By June, 1865 the Placerville & Sacramento Valley Railroad had only reached Shingle Springs and, although it is now connected to the main road that carried nearly all of the freight and passenger traffic to and from the silver mines in Nevada’s Comstock, it was obvious that the railroad would not reach Virginia City by the 1866 Federal deadline.
The line had progressed only four miles in ten months while the toiling Chinese laborers of the Central Pacific were blasting out a mile a week over the “impassible” route towards Donner Summit.
Even in light of this lack of progress, the owners of the Central Pacific still feared that the rails of the Placerville & Sacramento Valley Railroad could still be extended over the Sierra and become a competing line, so they took steps to completely eliminate this problem.
In a questionable move, the Sacramento Valley Railroad’s President George F. Bragg finally convinced Lester Robinson and the bankers who held most of the railroad’s stock, that their problems were real and insurmountable. Though they were bringing in substantial income, there was no way additional financing could be obtained for construction or payment of their bonds. The railroad was on the verge of bankruptcy, Bragg told them.
On August 1, 1865, President Bragg purchased the entire stock interests of three other directors. Shortly thereafter, and in spite of the protests and claims of corruption in the press, he sold all of his stock to the principal stockholders of the Central Pacific. The Central Pacific took over control of the Sacramento Valley Railroad on August 16, 1865. The sizeable shops of the Sacramento Valley Railroad at Folsom were immediately dismantled and the equipment moved to Sacramento. In a final blow, Leland Stanford ordered the suspension of all passenger traffic to and from Freeport.
The 26.2 mile Placerville &Sacramento Valley Railroad, from Folsom Junction to Shingle Springs, had operated as its own company since 1864. Due to financial problems, on May 21, 1869 the railroad was foreclosed upon and on July 21, 1871 title was conveyed to William Alvord who, on the same day conveyed the title to the Central Pacific.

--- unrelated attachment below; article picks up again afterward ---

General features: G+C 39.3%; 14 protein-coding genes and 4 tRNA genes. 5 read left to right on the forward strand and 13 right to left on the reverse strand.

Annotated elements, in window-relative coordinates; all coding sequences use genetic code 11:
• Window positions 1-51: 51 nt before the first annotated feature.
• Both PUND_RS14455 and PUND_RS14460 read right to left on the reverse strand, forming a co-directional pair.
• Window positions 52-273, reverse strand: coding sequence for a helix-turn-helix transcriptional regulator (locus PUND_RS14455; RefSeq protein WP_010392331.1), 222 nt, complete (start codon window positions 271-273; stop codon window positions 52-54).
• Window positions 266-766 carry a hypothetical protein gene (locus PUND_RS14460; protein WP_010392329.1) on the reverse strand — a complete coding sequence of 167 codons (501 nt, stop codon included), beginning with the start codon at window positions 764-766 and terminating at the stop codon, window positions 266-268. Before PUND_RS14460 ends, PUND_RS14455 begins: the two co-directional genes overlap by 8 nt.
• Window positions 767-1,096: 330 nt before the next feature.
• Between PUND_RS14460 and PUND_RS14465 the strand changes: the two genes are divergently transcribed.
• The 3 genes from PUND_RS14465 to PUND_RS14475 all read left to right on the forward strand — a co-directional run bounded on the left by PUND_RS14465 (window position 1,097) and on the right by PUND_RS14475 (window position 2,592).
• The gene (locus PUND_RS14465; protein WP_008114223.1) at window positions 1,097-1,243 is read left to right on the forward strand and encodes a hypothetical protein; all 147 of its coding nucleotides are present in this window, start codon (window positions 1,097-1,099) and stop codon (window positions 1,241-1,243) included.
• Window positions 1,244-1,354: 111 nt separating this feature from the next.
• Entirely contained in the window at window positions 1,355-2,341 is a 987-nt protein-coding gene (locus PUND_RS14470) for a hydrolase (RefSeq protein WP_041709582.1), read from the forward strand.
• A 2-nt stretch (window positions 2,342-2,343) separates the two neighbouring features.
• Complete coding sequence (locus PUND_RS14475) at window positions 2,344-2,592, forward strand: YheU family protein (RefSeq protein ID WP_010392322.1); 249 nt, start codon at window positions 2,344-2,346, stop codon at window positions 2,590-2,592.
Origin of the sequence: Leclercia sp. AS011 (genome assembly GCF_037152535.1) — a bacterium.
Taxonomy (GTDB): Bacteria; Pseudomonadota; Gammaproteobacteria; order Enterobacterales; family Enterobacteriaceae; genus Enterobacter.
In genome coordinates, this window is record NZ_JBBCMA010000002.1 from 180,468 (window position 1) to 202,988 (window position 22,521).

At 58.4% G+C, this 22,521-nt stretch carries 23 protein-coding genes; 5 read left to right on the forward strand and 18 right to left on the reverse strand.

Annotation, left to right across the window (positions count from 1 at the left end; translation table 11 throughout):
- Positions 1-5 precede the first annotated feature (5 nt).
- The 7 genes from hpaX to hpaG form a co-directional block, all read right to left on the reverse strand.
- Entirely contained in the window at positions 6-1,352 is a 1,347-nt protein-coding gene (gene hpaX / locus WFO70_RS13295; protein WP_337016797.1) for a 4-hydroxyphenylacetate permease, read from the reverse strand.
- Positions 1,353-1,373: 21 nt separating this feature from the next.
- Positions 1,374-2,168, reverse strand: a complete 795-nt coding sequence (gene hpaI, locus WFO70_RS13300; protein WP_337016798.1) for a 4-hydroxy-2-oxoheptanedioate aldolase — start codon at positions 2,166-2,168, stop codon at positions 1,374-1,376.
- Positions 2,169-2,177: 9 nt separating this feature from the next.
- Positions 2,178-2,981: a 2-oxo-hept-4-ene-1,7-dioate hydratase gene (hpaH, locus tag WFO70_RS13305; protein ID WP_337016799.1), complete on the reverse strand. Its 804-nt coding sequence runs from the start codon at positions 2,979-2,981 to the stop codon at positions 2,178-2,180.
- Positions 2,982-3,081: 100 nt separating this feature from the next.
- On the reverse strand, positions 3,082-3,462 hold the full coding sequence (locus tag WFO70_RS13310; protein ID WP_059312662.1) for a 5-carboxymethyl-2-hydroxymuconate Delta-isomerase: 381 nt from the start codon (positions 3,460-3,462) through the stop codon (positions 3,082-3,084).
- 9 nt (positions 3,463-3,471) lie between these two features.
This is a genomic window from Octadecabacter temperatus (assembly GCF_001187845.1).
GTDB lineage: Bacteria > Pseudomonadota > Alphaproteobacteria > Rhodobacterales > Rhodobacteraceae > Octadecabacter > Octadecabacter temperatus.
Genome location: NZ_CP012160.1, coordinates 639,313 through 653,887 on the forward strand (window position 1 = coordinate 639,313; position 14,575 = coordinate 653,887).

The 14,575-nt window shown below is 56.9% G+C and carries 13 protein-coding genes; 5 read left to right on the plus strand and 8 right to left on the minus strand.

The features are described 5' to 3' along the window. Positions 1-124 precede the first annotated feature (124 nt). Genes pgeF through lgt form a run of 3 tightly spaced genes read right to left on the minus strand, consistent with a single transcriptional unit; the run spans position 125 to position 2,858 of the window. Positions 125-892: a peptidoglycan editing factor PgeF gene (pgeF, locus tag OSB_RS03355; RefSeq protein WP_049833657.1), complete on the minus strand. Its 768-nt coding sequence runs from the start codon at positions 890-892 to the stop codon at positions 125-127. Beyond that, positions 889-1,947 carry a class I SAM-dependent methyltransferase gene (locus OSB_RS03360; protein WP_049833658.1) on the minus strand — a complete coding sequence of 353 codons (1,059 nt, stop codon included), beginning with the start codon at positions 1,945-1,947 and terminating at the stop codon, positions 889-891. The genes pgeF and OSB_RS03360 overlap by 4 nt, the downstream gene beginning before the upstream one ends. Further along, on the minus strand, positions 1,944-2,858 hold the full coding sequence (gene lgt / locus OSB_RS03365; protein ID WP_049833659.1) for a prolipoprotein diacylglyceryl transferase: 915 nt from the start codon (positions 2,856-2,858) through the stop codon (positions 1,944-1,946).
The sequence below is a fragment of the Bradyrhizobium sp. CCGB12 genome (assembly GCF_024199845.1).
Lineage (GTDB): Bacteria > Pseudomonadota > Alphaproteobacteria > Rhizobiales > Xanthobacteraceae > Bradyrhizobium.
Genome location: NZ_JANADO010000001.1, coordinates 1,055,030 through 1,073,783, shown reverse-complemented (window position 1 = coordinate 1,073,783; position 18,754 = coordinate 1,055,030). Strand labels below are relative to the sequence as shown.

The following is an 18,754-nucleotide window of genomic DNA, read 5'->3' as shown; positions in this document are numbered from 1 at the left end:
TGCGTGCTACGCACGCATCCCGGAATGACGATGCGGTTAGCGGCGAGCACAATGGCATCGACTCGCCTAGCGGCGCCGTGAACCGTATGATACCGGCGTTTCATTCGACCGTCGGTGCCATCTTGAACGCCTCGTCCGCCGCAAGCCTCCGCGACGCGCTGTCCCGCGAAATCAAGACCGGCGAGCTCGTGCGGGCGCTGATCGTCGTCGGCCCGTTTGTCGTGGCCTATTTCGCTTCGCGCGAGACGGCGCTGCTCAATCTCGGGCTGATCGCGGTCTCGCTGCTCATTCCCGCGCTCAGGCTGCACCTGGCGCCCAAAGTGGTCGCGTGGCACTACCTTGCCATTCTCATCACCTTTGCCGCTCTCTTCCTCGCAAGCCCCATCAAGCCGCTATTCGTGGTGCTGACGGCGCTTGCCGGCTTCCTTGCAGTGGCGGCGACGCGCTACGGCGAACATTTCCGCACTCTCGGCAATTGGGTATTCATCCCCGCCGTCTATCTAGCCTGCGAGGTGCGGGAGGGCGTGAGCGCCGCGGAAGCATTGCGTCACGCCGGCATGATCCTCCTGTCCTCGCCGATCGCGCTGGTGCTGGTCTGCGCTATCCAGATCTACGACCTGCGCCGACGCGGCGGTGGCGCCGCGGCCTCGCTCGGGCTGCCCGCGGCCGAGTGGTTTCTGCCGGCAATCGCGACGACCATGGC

With the sale of the railroad the $500,000 in bonds that El Dorado County and the City of Placerville had issued passed to the purchasers, and they became a serious financial burden their citizens.
With the rapid loss in freight traffic through the County, due to the completion of the Central Pacific rails as far as Reno and a general reduction in all mining, the County and City were in a life and death struggle just to exist, let alone pay off the bonds which would mature in 1876.
In 1873, the holders of the bonds sued the County of El Dorado and the City of Placerville, to recover the entire amount due in principal and interest. The County defended the suit but lost in lower court. After much negotiation they were able to surrender the existing bonds for the sum of $200,000, which was paid in new bonds running twenty years, but only bearing five percent interest.
The City of Placerville had a simpler solution to the problem. When the telegraphed news of the bondholders winning the suit reached the City Council, they all simply resigned, leaving no one in charge or responsible for the payment.
The pages of the minute books of the City Council of the City of Placerville are empty from that point into the 1900s, when the whole problem had become forgotten history and the City Council thought it safe to return.
The last 11.6 miles of track to Placerville were completed March 29, 1888. The first passenger train arrived on April 9, 1888, while the first freight reached the depot on April 18, 1888.
The occasion of the arrival of the first passenger train brought out nearly all the residents of Placerville and the surrounding towns. With only five days advance notice, the city was cleaned up and preparations for the celebration had been made. As the 500 excursion passengers pulled into the station, they were greeted by the boom of cannon, the blare of brass bands, and the cheers of the thousands assembled there.
A large group of local citizens delivered welcome statements which were followed by an extended oration by Governor Waterman. Festivities continued with a large parade and finally concluded with a huge banquet.
Unfortunately, Colonel Charles Lincoln Wilson, the man whose dream created the Sacramento Valley Railroad, was not a part of the railroad when it finally reached Placerville. Way before the Central Pacific and then Southern Pacific took over the route, he had lost his seat on the Board of Directors of the Sacramento Valley Railroad, along with much of his investment, when in 1855 Lester Robinson attached the railroad through court action.